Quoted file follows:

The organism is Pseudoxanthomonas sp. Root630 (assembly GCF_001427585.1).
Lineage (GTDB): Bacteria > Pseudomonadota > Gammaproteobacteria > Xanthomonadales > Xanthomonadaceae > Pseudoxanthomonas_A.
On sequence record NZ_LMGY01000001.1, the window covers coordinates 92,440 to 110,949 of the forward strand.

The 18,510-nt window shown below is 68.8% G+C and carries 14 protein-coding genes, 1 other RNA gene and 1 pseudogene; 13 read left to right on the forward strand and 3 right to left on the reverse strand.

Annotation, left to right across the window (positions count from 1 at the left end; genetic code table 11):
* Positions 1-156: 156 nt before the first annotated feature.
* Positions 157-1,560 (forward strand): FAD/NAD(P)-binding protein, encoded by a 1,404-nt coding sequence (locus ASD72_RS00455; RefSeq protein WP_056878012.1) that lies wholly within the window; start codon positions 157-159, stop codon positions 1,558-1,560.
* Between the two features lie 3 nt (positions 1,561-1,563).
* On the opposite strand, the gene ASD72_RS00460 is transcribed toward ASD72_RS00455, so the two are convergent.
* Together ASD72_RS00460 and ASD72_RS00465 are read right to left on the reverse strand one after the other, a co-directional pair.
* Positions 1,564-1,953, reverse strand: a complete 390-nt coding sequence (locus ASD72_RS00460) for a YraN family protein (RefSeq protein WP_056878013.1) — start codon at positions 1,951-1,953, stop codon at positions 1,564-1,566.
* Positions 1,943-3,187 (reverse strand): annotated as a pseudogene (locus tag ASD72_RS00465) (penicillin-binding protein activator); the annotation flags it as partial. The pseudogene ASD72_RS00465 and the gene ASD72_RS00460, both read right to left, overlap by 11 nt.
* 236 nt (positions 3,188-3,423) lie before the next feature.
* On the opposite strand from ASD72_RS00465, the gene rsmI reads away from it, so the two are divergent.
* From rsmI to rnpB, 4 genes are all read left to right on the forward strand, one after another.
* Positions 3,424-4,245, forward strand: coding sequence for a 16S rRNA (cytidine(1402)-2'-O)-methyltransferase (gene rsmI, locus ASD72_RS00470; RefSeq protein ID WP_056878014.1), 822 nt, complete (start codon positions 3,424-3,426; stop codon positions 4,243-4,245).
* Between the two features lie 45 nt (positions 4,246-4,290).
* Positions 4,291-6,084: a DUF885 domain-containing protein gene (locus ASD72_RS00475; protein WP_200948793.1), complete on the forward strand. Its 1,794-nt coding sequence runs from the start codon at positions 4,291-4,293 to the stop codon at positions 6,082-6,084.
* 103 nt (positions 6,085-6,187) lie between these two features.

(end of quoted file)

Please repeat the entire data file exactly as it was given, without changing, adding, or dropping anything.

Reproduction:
The organism is Pseudoxanthomonas sp. Root630 (assembly GCF_001427585.1).
Lineage (GTDB): Bacteria > Pseudomonadota > Gammaproteobacteria > Xanthomonadales > Xanthomonadaceae > Pseudoxanthomonas_A.
On sequence record NZ_LMGY01000001.1, the window covers coordinates 92,440 to 110,949 of the forward strand.

The 18,510-nt window shown below is 68.8% G+C and carries 14 protein-coding genes, 1 other RNA gene and 1 pseudogene; 13 read left to right on the forward strand and 3 right to left on the reverse strand.

Annotation, left to right across the window (positions count from 1 at the left end; genetic code table 11):
* Positions 1-156: 156 nt before the first annotated feature.
* Positions 157-1,560 (forward strand): FAD/NAD(P)-binding protein, encoded by a 1,404-nt coding sequence (locus ASD72_RS00455; RefSeq protein WP_056878012.1) that lies wholly within the window; start codon positions 157-159, stop codon positions 1,558-1,560.
* Between the two features lie 3 nt (positions 1,561-1,563).
* On the opposite strand, the gene ASD72_RS00460 is transcribed toward ASD72_RS00455, so the two are convergent.
* Together ASD72_RS00460 and ASD72_RS00465 are read right to left on the reverse strand one after the other, a co-directional pair.
* Positions 1,564-1,953, reverse strand: a complete 390-nt coding sequence (locus ASD72_RS00460) for a YraN family protein (RefSeq protein WP_056878013.1) — start codon at positions 1,951-1,953, stop codon at positions 1,564-1,566.
* Positions 1,943-3,187 (reverse strand): annotated as a pseudogene (locus tag ASD72_RS00465) (penicillin-binding protein activator); the annotation flags it as partial. The pseudogene ASD72_RS00465 and the gene ASD72_RS00460, both read right to left, overlap by 11 nt.
* 236 nt (positions 3,188-3,423) lie before the next feature.
* On the opposite strand from ASD72_RS00465, the gene rsmI reads away from it, so the two are divergent.
* From rsmI to rnpB, 4 genes are all read left to right on the forward strand, one after another.
* Positions 3,424-4,245, forward strand: coding sequence for a 16S rRNA (cytidine(1402)-2'-O)-methyltransferase (gene rsmI, locus ASD72_RS00470; RefSeq protein ID WP_056878014.1), 822 nt, complete (start codon positions 3,424-3,426; stop codon positions 4,243-4,245).
* Between the two features lie 45 nt (positions 4,246-4,290).
* Positions 4,291-6,084: a DUF885 domain-containing protein gene (locus ASD72_RS00475; protein WP_200948793.1), complete on the forward strand. Its 1,794-nt coding sequence runs from the start codon at positions 4,291-4,293 to the stop codon at positions 6,082-6,084.
* 103 nt (positions 6,085-6,187) lie between these two features.